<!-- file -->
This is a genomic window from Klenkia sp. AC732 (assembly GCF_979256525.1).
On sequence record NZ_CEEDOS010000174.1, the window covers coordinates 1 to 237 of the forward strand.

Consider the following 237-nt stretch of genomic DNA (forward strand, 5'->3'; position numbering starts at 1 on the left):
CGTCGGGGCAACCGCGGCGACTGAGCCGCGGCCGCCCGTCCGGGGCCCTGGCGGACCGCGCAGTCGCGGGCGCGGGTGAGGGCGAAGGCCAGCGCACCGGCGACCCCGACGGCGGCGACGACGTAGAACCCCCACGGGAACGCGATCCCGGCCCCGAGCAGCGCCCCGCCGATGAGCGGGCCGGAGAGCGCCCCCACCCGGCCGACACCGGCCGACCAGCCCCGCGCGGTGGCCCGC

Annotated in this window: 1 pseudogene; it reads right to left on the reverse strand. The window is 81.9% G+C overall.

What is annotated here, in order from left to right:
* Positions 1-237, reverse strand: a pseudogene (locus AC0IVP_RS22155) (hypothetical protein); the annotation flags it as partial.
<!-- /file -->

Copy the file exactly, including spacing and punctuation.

This is a genomic window from Klenkia sp. AC732 (assembly GCF_979256525.1).
On sequence record NZ_CEEDOS010000174.1, the window covers coordinates 1 to 237 of the forward strand.

Consider the following 237-nt stretch of genomic DNA (forward strand, 5'->3'; position numbering starts at 1 on the left):
CGTCGGGGCAACCGCGGCGACTGAGCCGCGGCCGCCCGTCCGGGGCCCTGGCGGACCGCGCAGTCGCGGGCGCGGGTGAGGGCGAAGGCCAGCGCACCGGCGACCCCGACGGCGGCGACGACGTAGAACCCCCACGGGAACGCGATCCCGGCCCCGAGCAGCGCCCCGCCGATGAGCGGGCCGGAGAGCGCCCCCACCCGGCCGACACCGGCCGACCAGCCCCGCGCGGTGGCCCGC

Annotated in this window: 1 pseudogene; it reads right to left on the reverse strand. The window is 81.9% G+C overall.

What is annotated here, in order from left to right:
* Positions 1-237, reverse strand: a pseudogene (locus AC0IVP_RS22155) (hypothetical protein); the annotation flags it as partial.